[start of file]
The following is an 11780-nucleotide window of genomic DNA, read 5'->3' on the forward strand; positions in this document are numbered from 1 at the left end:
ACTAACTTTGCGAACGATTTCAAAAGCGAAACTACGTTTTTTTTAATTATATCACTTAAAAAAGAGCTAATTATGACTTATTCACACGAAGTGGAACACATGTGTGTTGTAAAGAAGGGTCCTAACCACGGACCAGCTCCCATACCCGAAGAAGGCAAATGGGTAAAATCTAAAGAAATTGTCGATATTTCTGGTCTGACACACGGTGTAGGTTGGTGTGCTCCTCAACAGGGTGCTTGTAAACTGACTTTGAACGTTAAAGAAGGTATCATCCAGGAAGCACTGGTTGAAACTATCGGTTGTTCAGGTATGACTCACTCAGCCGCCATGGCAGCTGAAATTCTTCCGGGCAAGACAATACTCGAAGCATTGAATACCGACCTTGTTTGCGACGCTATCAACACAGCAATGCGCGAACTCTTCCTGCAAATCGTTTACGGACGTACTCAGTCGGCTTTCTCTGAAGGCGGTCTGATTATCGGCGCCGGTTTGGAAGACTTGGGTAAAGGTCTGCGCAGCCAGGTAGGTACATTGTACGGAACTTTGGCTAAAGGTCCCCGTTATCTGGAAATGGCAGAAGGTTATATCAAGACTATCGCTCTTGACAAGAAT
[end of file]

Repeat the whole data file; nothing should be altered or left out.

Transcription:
The following is an 11780-nucleotide window of genomic DNA, read 5'->3' on the forward strand; positions in this document are numbered from 1 at the left end:
ACTAACTTTGCGAACGATTTCAAAAGCGAAACTACGTTTTTTTTAATTATATCACTTAAAAAAGAGCTAATTATGACTTATTCACACGAAGTGGAACACATGTGTGTTGTAAAGAAGGGTCCTAACCACGGACCAGCTCCCATACCCGAAGAAGGCAAATGGGTAAAATCTAAAGAAATTGTCGATATTTCTGGTCTGACACACGGTGTAGGTTGGTGTGCTCCTCAACAGGGTGCTTGTAAACTGACTTTGAACGTTAAAGAAGGTATCATCCAGGAAGCACTGGTTGAAACTATCGGTTGTTCAGGTATGACTCACTCAGCCGCCATGGCAGCTGAAATTCTTCCGGGCAAGACAATACTCGAAGCATTGAATACCGACCTTGTTTGCGACGCTATCAACACAGCAATGCGCGAACTCTTCCTGCAAATCGTTTACGGACGTACTCAGTCGGCTTTCTCTGAAGGCGGTCTGATTATCGGCGCCGGTTTGGAAGACTTGGGTAAAGGTCTGCGCAGCCAGGTAGGTACATTGTACGGAACTTTGGCTAAAGGTCCCCGTTATCTGGAAATGGCAGAAGGTTATATCAAGACTATCGCTCTTGACAAGAAT